|Illustration of the leaves and seeds of M. verticillata|
Malva verticillata, also known as the Chinese mallow or cluster mallow, is a species of the mallow genus Malva in the family of Malvaceae found in East Asia. M. verticillata is an annual or biennial that grow up to 1.7 meters in high and can inhabit woodland areas of different soil types. In temperate climates, it flowers from July to September and the seeds from August to October. The flowers of the plant are self-fertile but can also be pollinated by insects.
The plant was an important leaf vegetable in pre-Han China and widely cultivated. Mallow is mentioned in Huangdi Neijing as one of the five consumable herbs (五菜) which included mallow (葵), pea leaves (藿), Allium macrostemon (薤), Welsh onion (蔥) and Garlic chives (韭). It was deemed to be a major vegetable until the Northern Wei, supposedly. The technology for domesticating mallow was well recorded in Qimin Yaoshu. The acreages were dwindled since the Tang dynasty. In his Nong Shu [Agricultural Manual], Wang Zhen wrote that mallow came top among various vegetables, because "it could be alternative in years of crop failure, or be marinated to serve with staples". There were rare occasions that people cultivate or consume mallow, during the Ming dynasty.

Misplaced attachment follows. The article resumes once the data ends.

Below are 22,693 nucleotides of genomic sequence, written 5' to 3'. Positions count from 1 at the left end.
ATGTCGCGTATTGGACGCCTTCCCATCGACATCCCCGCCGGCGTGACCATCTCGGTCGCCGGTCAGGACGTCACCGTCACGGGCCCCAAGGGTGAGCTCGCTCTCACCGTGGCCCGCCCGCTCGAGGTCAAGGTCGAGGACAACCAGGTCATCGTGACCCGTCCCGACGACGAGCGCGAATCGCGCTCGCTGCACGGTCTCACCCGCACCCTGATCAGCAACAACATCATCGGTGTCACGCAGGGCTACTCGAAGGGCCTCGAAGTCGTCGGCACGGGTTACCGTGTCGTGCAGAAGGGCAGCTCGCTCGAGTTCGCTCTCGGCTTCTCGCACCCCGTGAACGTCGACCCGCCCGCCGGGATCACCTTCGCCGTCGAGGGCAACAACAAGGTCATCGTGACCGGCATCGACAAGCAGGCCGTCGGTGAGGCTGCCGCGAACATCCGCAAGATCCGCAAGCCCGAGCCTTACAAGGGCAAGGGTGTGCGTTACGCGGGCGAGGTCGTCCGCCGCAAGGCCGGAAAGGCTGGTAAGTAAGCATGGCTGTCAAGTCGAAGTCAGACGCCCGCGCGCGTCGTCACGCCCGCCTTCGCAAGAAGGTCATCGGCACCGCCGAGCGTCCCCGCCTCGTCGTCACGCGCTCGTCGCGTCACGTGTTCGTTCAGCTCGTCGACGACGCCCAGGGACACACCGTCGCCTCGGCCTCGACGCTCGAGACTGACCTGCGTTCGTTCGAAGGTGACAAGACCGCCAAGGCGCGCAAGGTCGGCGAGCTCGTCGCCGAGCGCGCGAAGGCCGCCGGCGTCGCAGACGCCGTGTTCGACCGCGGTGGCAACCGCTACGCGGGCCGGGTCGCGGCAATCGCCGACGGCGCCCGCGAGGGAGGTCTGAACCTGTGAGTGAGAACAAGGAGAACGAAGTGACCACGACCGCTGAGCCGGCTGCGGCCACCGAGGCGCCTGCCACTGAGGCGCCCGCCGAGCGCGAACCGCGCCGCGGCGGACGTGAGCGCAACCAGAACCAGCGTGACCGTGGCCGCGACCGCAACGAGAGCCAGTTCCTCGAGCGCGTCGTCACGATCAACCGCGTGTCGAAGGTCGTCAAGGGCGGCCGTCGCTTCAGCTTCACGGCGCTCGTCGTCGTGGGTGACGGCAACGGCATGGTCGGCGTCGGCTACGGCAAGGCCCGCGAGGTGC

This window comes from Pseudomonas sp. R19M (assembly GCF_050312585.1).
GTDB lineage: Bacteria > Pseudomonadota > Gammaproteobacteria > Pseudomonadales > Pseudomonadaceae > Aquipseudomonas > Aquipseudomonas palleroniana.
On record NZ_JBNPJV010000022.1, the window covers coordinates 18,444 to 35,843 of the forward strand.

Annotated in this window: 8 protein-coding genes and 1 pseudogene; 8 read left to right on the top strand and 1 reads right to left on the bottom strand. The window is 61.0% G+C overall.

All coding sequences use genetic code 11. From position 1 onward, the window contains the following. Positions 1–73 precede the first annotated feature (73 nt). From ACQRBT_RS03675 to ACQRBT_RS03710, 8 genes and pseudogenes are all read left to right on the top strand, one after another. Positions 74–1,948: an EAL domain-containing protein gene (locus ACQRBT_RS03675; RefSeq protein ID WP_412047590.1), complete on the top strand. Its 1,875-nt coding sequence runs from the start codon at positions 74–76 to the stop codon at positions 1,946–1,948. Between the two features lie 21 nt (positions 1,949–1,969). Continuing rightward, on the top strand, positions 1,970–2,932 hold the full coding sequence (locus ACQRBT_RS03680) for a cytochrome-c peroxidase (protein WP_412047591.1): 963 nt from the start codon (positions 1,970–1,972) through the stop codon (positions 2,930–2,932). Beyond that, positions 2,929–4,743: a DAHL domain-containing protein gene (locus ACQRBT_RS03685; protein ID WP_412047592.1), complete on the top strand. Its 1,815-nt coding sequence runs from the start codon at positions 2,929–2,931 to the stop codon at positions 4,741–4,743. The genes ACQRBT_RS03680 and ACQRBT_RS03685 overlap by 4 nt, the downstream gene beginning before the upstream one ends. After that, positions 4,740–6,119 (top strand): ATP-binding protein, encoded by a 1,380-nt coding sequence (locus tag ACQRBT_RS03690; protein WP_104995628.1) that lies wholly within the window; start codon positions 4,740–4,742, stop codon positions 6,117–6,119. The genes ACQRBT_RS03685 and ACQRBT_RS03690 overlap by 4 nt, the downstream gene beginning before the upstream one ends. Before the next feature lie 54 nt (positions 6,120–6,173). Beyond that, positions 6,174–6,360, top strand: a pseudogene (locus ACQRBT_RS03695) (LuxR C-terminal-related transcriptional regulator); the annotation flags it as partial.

- "BSBI List 2007". Botanical Society of Britain and Ireland. Archived from the original (xls) on 25 January 2015. Retrieved 17 October 2014.
- "Malva verticillata". Natural Resources Conservation Service PLANTS Database. USDA. Retrieved 27 January 2016.
- Malva verticillata - L., Plants For A Future
- Anderson, Eugene N. (1988), The Food of China, Yale University Press
- 古代五菜, 4 March 2010
- Wu, Cunhao (1996). 中国农业史 [A History of Chinese Agriculture]. p. 410. ISBN 9787810276962.